Thursday, February 11, 2010


The Tween's father and I never married. For that I am sometimes grateful and often annoyed. It would have been much harder to get out of that situation if we had been legally bound, but since we were never married the Tween has existed in a custody netherland for a dozen years.

Legally, he still has 50% custody of her, even though she wouldn't know him if she looked directly at him. Since he has no interest at all in claiming that 50% we've been fine until this winter, when there became an emergent need for a Tweeny passport.

The irony is that if we had gotten married, all of this would have been settled when we divorced. When kids are involved, the legal shortcuts of marriage are pretty handy.

So I've tried to file for custody before (these days they call it primary residence), but was unsuccessful because the father is SO uninterested in custody that he wouldn't sign and return the paperwork I sent him.

Today is our initial court appearance for this process, and I am nervous. I don't like it when I can see how the government intrudes into my personal life; I like to pretend I am an autonomous free citizen--though I am clearly not.

It's also difficult to stir up the ashes of this decades-old relationship. Like it or not, at one time I loved her father enough to have a baby with him. Despite all of the years of aggravation since, I did once want to get married to him. We were parents together of a tiny beautiful infant girl. My 19 year old self wanted to erase the trauma of my teen years by settling down with him and being "normal" together. Of course, we never were and never would be. I'm pretty gay, and we were really young, and he had issues and I had issues.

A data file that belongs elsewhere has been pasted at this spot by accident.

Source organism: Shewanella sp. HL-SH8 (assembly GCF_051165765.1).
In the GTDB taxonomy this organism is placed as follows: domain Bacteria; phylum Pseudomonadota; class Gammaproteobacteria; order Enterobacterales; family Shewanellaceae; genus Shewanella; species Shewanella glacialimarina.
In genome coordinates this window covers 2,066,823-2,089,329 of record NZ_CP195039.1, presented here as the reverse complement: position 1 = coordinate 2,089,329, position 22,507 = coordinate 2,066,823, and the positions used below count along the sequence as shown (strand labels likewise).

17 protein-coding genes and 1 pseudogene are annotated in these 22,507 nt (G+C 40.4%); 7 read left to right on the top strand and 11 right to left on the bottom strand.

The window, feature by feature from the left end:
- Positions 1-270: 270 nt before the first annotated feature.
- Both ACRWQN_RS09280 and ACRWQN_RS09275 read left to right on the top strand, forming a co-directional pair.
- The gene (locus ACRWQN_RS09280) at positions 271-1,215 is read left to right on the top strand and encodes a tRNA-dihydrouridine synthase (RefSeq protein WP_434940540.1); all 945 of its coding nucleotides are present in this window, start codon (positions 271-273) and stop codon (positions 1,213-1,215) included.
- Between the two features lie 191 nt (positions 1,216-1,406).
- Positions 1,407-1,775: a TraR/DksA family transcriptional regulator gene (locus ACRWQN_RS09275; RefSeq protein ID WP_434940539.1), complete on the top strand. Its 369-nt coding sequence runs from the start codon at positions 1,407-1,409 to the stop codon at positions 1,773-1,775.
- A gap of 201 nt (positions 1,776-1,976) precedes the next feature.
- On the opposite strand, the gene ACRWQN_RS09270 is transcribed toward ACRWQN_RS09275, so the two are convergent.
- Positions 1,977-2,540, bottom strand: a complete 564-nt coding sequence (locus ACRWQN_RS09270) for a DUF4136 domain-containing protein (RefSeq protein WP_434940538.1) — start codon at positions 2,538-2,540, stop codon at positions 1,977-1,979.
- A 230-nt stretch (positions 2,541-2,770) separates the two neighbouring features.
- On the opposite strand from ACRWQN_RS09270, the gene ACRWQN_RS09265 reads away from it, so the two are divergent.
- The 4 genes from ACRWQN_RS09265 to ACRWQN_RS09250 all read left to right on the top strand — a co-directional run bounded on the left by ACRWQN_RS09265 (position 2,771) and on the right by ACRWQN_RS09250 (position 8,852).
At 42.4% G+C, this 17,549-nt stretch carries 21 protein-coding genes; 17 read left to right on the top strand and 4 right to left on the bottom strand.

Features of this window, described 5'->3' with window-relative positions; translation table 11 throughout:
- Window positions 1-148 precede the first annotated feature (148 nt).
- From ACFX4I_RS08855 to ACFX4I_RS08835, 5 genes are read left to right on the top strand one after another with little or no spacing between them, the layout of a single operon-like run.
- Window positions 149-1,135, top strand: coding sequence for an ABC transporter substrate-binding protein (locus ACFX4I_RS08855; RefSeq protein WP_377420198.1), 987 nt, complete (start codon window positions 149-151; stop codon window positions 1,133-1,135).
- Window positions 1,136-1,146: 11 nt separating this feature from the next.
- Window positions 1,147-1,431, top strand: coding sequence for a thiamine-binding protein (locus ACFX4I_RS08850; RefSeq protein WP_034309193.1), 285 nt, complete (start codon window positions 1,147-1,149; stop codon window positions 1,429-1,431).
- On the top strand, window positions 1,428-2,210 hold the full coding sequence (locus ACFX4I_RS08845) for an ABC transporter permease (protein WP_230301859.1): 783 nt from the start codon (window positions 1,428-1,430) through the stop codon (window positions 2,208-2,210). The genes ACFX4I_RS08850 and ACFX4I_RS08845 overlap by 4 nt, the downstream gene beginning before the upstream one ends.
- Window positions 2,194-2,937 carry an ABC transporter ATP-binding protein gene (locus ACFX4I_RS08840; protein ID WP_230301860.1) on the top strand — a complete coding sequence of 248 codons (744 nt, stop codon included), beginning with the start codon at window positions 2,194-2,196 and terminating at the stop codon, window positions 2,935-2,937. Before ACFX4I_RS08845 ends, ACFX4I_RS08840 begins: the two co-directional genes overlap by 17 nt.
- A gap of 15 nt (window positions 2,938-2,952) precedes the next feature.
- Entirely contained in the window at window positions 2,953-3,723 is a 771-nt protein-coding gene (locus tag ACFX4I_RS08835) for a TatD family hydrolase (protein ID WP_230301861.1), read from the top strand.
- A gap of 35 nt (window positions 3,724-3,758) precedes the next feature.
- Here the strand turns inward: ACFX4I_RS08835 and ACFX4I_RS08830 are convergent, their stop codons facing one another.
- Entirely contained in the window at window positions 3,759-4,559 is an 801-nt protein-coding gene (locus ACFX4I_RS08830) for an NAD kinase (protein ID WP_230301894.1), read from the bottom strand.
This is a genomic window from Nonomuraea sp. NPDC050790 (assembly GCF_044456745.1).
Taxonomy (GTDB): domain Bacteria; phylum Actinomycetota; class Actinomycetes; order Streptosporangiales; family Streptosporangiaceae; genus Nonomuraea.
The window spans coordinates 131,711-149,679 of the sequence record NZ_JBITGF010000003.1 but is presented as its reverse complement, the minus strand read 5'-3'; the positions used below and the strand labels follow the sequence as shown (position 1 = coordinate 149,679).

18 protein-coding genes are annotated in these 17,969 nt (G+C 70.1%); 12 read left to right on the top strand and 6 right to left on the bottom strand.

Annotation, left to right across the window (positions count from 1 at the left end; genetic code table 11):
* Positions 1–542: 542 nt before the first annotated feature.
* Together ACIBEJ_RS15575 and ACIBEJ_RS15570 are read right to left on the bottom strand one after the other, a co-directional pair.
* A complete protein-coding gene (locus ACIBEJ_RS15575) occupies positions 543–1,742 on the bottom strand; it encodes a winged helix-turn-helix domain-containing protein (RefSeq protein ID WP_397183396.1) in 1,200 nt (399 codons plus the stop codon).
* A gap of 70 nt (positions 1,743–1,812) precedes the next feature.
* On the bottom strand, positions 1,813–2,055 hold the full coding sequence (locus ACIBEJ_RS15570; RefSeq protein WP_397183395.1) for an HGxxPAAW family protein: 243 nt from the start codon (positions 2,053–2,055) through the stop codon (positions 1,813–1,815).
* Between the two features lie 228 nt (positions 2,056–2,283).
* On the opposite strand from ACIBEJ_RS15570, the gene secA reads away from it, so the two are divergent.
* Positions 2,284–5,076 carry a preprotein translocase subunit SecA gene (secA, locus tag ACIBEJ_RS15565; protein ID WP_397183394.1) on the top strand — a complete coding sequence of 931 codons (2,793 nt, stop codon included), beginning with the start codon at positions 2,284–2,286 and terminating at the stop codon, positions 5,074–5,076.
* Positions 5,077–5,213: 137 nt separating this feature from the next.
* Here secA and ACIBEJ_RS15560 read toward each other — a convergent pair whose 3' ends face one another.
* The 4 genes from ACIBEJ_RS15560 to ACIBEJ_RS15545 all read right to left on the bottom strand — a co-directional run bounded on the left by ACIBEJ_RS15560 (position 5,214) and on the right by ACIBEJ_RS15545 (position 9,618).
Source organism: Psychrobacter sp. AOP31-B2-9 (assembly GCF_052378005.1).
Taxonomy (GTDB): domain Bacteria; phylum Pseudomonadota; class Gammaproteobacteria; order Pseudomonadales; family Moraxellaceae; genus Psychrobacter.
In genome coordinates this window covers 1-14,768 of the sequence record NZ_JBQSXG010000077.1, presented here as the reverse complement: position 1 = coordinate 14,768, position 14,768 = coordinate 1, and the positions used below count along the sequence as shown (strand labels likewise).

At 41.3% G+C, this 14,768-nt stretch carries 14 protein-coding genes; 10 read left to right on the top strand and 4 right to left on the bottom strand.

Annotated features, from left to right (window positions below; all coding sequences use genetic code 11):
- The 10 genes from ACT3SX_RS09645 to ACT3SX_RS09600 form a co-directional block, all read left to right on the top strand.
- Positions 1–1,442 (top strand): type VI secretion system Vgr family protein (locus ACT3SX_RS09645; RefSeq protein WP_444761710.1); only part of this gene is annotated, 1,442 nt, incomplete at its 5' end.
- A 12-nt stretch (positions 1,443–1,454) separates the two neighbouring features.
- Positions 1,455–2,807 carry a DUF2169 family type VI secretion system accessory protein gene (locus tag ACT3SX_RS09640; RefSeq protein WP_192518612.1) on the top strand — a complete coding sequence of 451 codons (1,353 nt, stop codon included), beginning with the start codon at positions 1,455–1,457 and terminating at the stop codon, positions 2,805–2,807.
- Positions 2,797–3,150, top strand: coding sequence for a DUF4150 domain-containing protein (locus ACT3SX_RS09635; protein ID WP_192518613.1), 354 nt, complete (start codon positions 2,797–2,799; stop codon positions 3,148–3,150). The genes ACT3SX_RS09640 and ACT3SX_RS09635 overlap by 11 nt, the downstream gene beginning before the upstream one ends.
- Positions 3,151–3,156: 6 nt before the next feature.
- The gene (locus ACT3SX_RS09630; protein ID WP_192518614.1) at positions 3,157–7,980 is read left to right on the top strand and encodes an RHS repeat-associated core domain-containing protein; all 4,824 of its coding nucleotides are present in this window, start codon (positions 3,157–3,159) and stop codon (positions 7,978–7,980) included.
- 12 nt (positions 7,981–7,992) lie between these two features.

My feelings for him now are mostly ambivalent, tending towards irritation when something I want can't happen. I don't even know the man any more. Our parenting-together-selves were almost half my life ago now.

My resistance to this legal process has been manifesting, though, in my body (which is sore and tired and stressed) and in a wild disorganization of thought and paperwork which is entirely unlike my normal manner of operations. I keep hiding paperwork on myself, sticking it into folders where it doesn't belong, forgetting to bring it to appointments, losing it, procrastinating filling it out. I'm taking out my feelings on the paper. Luckily the paper doesn't mind.

With a little bit of serendipity this situation will be settled--for all intents and purposes, although there is more court later in the year--today. Please think good thoughts for us.

UPDATE: I got the temporary order. It'll be permanent after another hearing, to take place in a month or so. She's mine!

1 comment:

brokebackbutch said...



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